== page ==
The CARICOM Common External Tariff (CET) – The Tariff Structure


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A presentation on the Caribbean Community (CARICOM) Common External Tariff (CET):

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The CARICOM Common External Tariff (CET) – The Tariff Structure

  1. 1. The Common External Tariff (CET) – The Tariff Structure CARICOM Secretariat 1
  2. 2. Establishment of Common External Tariff Member States shall establish and maintain a common external tariff in respect of all goods which do not qualify for Community treatment in accordance with plans and schedules set out in relevant determinations of COTED (Art 82). 2
  3. 3. Classification Structure The common external tariff is based on the World Customs Organization’s Harmonized Coding and Description System structure at the eight digit level. The latest version of the CET is based on HS 2007. 3
  4. 4. Categorizing of products In the development of the rate structure for the CET, products were categorized as: (i) inputs into the production of other products or; (ii) final goods 4
  5. 5. Scope of Inputs The term “inputs” covers primary and intermediate products and capital goods. 5
  6. 6. Competing and non-competing For each of those two broad product categories, a further distinction was made between those goods that are deemed to be competing with like regional production and those which are regarded as non-competing. 6
  7. 7. Rationale for Competing status Where regional production or immediate regional production potential from existing capacity amount to in excess of 75% of regional demand for a particular product, then imports of the like product from outside the single market would be deemed to be competing. 7
  8. 8. Rationale for Non - Competing status If the level of regional production did not satisfy the 75% minimum, then imports of like products would be deemed to be noncompeting. 8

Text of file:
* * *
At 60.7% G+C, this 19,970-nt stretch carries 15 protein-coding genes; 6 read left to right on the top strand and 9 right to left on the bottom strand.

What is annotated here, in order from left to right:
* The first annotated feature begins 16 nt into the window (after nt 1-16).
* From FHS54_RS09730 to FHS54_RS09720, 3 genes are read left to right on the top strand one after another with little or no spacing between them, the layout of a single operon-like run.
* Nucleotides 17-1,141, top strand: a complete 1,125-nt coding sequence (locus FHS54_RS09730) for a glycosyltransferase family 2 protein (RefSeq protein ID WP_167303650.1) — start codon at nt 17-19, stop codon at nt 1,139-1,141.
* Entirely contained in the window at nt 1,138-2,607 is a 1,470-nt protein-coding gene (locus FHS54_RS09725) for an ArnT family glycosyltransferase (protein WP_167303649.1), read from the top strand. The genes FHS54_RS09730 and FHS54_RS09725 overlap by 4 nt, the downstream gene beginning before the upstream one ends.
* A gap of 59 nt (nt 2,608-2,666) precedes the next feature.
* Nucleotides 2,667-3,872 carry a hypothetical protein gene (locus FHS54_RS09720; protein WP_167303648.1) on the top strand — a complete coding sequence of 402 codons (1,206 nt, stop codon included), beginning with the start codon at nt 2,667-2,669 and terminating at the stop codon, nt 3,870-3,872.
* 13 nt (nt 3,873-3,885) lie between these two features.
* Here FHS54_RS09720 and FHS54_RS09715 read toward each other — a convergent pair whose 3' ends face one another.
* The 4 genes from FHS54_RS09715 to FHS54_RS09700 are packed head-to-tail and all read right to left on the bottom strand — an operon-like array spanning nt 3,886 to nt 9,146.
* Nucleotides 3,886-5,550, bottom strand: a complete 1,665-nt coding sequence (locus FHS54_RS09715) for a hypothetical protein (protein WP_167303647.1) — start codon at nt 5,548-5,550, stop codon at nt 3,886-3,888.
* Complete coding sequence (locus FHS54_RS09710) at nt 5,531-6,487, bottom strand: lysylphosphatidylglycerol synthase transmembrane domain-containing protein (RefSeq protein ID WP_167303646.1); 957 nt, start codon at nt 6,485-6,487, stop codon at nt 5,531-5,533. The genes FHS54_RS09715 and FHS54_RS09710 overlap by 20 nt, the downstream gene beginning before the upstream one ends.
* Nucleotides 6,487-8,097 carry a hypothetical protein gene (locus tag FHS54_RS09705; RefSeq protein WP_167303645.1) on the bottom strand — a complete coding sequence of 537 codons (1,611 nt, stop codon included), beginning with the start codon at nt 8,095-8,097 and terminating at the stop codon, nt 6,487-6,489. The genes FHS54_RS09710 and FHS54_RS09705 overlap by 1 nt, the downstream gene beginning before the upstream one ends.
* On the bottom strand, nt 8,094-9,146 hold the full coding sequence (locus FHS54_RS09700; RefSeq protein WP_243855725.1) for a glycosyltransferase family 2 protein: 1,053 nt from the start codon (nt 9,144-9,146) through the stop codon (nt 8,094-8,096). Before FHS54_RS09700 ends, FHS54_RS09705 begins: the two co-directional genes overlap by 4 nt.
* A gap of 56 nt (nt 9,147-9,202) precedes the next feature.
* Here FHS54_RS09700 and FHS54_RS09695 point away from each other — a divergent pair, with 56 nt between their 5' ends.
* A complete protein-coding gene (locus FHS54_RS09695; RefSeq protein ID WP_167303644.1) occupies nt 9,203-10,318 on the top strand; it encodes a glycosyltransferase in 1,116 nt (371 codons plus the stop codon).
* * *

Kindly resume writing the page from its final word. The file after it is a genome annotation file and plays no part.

9. 9. Products Requiring Special Treatment Within both categories of inputs and final goods, a number of products were identified as requiring special treatment in the assigning of tariff rates. These included agricultural as well as agroindustrial goods, good which have already achieved a certain level of competitiveness in third country markets and certain other goods deemed to be of a sensitive nature. 9
  10. 10. The CATEGORIES that were given special CET rates are: (a) Selected Exports – where a significant proportion of the output of the producing enterprises are destined for third country markets e.g. urea and plywood. (b) Agriculture – these items are primary agricultural products and includes live animals, vegetables fruits and nuts. 10
  11. 11. The CATEGORIES that were given special CET rates (con’t) (c) Agricultural Inputs – some examples of goods falling in this category are fertilizer and soil preparation machinery. (d) Safety – some examples of goods falling in this category are fire-fighting apparatus distress signals and life jackets. 11
  12. 12. The CATEGORIES that were given special CET rates (con’t) (e) Cost of Living Sensitive – items deemed sensitive on the grounds of their cost-of-living importance include certain meat and fish products, butter, cheese, medicaments and educational materials. (f) Socio-economic/Culture – this category comprises a varied group of items which are inputs into the provision of the important social services such as health and education, as well as cultural pursuits such as music. 12
  13. 13. The CATEGORIES that were given special CET rates (con’t) (g) Revenue – items of this category which have been used by a number of Member States as important sources of import duties are principally alcoholic beverages and cigarettes. 13
  14. 14. Thank you Any Questions? 14